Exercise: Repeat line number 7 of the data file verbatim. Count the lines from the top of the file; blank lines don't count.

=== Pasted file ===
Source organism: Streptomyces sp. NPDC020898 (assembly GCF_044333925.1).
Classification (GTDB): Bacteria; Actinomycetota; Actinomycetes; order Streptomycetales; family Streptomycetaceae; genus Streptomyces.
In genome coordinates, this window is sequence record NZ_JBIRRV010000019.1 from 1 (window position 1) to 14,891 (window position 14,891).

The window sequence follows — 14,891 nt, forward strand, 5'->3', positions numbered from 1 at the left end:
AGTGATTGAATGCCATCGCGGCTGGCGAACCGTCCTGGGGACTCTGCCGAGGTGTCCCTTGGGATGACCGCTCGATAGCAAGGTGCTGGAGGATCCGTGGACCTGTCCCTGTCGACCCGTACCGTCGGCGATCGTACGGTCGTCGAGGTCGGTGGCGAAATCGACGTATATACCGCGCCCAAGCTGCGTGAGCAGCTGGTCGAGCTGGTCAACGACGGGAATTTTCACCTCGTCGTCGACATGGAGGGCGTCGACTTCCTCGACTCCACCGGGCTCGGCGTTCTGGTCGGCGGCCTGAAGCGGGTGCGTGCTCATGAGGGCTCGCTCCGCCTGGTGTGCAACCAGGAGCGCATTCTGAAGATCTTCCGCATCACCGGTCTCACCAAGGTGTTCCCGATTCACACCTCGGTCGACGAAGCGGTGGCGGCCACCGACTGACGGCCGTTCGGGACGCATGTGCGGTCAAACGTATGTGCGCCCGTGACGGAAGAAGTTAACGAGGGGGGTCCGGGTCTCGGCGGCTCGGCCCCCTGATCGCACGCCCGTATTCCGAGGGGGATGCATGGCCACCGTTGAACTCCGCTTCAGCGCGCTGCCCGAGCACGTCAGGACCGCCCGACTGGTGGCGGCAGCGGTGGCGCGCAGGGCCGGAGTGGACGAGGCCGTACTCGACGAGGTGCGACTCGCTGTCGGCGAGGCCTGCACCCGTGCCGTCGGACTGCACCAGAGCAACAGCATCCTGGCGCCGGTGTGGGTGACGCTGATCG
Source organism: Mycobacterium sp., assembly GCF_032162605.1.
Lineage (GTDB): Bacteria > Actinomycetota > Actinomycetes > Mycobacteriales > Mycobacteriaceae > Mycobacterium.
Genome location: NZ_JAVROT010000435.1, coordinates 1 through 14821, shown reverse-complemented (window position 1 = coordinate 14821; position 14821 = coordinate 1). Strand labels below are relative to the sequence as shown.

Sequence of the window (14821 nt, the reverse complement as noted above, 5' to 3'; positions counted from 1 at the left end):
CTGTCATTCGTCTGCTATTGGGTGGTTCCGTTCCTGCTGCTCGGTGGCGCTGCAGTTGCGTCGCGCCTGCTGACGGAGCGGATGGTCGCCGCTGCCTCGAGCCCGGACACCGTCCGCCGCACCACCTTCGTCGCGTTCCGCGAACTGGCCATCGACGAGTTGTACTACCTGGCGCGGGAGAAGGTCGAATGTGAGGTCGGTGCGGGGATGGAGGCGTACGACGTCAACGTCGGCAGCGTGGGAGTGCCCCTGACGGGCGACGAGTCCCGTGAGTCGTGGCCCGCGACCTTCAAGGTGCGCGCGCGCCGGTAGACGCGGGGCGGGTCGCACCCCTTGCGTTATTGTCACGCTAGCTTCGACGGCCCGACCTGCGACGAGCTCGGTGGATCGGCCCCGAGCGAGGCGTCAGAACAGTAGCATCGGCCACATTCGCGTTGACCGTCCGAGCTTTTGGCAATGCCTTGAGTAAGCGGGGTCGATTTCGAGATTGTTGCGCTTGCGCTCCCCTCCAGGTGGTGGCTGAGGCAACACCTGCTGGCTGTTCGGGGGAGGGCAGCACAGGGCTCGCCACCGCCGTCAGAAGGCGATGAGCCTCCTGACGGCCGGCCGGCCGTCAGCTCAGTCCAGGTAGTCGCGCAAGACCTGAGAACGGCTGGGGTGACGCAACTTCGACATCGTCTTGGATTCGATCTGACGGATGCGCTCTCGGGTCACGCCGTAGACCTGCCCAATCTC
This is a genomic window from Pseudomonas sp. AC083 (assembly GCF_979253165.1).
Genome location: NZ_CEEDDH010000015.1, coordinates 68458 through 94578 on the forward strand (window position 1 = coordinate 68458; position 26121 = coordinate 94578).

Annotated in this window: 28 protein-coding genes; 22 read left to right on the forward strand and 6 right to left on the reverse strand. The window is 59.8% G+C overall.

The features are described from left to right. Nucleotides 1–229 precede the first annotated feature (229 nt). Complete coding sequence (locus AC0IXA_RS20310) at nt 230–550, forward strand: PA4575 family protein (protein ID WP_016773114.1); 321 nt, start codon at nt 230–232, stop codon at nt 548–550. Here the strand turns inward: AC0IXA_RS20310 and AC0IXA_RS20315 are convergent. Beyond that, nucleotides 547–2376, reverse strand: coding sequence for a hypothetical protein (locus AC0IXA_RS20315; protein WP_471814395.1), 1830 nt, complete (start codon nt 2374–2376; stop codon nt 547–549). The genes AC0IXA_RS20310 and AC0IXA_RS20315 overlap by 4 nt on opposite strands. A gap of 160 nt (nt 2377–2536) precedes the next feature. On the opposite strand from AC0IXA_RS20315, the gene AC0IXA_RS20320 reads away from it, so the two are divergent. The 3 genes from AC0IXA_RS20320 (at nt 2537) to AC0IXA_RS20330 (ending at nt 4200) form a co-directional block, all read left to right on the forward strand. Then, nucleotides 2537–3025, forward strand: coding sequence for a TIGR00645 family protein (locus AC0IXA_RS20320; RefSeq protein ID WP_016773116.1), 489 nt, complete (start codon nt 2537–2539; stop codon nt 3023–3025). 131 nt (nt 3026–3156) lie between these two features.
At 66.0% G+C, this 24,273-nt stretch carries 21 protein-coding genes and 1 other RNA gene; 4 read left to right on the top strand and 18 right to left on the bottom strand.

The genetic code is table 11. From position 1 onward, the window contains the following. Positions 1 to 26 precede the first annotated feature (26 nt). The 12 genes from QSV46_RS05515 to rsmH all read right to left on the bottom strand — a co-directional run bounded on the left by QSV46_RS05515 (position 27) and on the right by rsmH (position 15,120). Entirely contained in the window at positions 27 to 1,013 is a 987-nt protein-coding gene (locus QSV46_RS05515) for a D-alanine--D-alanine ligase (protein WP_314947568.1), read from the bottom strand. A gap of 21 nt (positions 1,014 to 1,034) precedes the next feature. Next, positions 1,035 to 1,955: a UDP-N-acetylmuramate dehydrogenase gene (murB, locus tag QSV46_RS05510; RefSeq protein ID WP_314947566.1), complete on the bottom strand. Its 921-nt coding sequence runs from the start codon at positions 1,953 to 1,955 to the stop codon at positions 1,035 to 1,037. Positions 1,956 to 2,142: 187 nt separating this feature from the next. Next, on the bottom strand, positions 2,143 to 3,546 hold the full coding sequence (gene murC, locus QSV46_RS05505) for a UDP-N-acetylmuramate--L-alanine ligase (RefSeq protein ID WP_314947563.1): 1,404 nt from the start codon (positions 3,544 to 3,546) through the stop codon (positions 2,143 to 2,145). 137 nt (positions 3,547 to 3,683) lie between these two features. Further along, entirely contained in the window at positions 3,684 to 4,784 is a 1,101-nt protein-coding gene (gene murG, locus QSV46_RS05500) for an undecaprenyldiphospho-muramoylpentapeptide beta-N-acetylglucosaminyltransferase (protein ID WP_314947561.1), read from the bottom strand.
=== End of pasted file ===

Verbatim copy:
Lineage (GTDB): Bacteria > Actinomycetota > Actinomycetes > Mycobacteriales > Mycobacteriaceae > Mycobacterium.